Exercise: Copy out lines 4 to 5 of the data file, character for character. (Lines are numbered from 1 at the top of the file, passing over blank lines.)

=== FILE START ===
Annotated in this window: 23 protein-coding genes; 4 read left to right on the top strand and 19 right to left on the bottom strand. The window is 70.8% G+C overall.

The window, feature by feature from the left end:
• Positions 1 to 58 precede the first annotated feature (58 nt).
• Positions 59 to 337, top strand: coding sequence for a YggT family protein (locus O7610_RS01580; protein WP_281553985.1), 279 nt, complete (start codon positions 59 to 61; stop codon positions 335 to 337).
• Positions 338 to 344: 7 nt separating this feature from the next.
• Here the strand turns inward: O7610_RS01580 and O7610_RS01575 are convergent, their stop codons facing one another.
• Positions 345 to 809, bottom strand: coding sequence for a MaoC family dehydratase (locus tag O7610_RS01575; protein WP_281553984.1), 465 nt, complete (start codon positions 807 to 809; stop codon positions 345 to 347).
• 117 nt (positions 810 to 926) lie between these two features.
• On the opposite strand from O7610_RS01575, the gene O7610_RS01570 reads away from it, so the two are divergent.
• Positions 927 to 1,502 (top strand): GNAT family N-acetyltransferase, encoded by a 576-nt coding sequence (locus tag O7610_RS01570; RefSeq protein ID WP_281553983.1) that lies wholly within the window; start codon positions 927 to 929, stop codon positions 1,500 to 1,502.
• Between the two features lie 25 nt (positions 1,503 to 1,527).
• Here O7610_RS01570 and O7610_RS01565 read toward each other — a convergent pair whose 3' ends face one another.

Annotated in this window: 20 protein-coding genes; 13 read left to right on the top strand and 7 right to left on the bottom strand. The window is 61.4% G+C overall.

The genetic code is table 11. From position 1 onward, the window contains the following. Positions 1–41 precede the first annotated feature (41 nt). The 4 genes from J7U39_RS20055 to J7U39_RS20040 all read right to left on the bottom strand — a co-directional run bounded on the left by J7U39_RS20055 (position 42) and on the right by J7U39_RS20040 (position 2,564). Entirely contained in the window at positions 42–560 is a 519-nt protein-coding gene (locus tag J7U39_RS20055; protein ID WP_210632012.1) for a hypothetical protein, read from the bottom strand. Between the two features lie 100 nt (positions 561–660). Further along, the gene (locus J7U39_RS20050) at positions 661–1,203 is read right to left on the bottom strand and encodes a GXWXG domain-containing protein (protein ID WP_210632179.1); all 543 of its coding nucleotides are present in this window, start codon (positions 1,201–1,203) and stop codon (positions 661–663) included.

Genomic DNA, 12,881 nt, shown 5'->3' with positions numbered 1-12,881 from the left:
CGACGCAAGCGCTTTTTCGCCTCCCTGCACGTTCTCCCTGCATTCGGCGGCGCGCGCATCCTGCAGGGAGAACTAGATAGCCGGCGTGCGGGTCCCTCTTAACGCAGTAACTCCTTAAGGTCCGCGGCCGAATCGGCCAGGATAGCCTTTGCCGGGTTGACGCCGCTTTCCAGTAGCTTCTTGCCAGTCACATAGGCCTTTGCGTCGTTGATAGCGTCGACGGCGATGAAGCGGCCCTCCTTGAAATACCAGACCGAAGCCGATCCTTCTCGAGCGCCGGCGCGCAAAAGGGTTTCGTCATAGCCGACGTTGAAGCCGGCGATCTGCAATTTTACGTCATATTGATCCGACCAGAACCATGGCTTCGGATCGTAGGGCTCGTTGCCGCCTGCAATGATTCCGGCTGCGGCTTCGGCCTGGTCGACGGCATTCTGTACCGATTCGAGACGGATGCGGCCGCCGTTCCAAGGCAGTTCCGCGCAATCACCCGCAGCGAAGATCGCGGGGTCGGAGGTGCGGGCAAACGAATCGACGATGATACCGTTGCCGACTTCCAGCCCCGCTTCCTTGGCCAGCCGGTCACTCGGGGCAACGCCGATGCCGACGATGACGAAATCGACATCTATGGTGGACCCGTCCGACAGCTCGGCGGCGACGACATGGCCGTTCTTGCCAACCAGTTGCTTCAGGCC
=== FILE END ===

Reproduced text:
• Positions 59 to 337, top strand: coding sequence for a YggT family protein (locus O7610_RS01580; protein WP_281553985.1), 279 nt, complete (start codon positions 59 to 61; stop codon positions 335 to 337).
• Positions 338 to 344: 7 nt separating this feature from the next.